So, Ken, how do you *really* feel about Apple's iPhone?

As everyone has been hyping the iPhone, it was entertaining to see that Ken Camp is decidedly not a fan: "iPhone? iThinkNot" After providing links to a number of the VoIP bloggers who wrote about the iPhone, Ken starts tearing apart what he's seen and read.  Here's a taste of the full post:

It will be mediocre at anything, at best. In my words, it will be crap.

The touch screen will be a disaster. The closed interface assures that it's another all your tunes calls stones Apples are belong to us. Apple is the worst offender and not understanding open standards and extensibility on the planet. Worse that Microsoft.

The iPhone is just an iPod. With a jazzier, and doubtless a less functional interface. And yep, it might make phone calls every now and then too. If you're on the right carrier in the coverage area. We'll lock you in to Apple and Cingular proprietariness all with one key.

Limited features, locked in to a single carrier, not open to third  party software. And using the argument that third party software might take the telephone network down? Gimme a break.

So how do you really feel, Ken?  ;-)

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Apple's iPhone as a platform for Skype, Gizmo, Jajah and everyone else...

With the torrent of media hype about Apple's new iPhone, one of the things that has surprised me is the lack of discussion about one of the aspects of the device that I find truly disruptive... it will be running a full version of MacOS X.  Now, granted, with 15 million blogs and countless web sites commenting on the iPhone in the past few days, I'm sure I've missed some where people have discussed this aspect, but to me it's a key element.

Consider this... if you have the full capabilities of MacOS X (which we don't yet know for certain but all of the Apple info seems to indicate it will have full MacOS X) - and you also have WiFi support and/or Cingular EDGE support - why not simply run the Mac version of Skype or Gizmo?   Or Yahoo Messenger or AIM? Or anyone else's softphone that runs on MacOS X?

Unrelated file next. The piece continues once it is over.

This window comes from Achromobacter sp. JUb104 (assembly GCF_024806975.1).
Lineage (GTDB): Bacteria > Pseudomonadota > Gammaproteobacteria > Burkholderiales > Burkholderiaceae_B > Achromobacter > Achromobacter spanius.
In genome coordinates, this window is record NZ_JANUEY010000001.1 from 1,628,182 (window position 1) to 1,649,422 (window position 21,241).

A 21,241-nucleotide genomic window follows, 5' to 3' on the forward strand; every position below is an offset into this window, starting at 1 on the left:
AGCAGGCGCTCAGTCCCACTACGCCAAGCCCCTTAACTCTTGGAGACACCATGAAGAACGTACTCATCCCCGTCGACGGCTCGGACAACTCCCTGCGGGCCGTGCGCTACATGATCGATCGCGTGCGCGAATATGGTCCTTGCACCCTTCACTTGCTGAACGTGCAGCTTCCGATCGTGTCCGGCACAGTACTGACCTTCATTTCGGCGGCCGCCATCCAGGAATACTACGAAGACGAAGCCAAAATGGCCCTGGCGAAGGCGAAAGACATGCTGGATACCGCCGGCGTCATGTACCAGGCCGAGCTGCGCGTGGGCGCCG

The phone then becomes an extension of your contact/buddy list and can provide that kind of connectivity wherever you can get a WiFi or EDGE connection.  That to me is one of the fascinating aspects of the whole play.  The phone as an application platform - with a "standard" commercial operating system.

I suppose I should note that first out "announcing their support" for the iPhone was the folks over at Jajah (from where I got the picture), but unless I'm missing something there's not a whole lot for them to do.   You go to a web page, enter in the number you want to call and Jajah calls you!  With that in mind, it could be said that any web-based "click-to-call" service will be "compatible with the iPhone".  I mean... you'll be able to start using Google's click-to-call right away as well.  Now, perhaps there is more to Jajah's "support" than just seizing the moment to ride the coattails of the iPhone announcement (they do, after all have a Jajah Mobile version of some type - I'd try it, but it won't work on my Blackberry from what I can see), but in any event it's a sign of the type of services that I can see being enabled as the iPhone rolls out.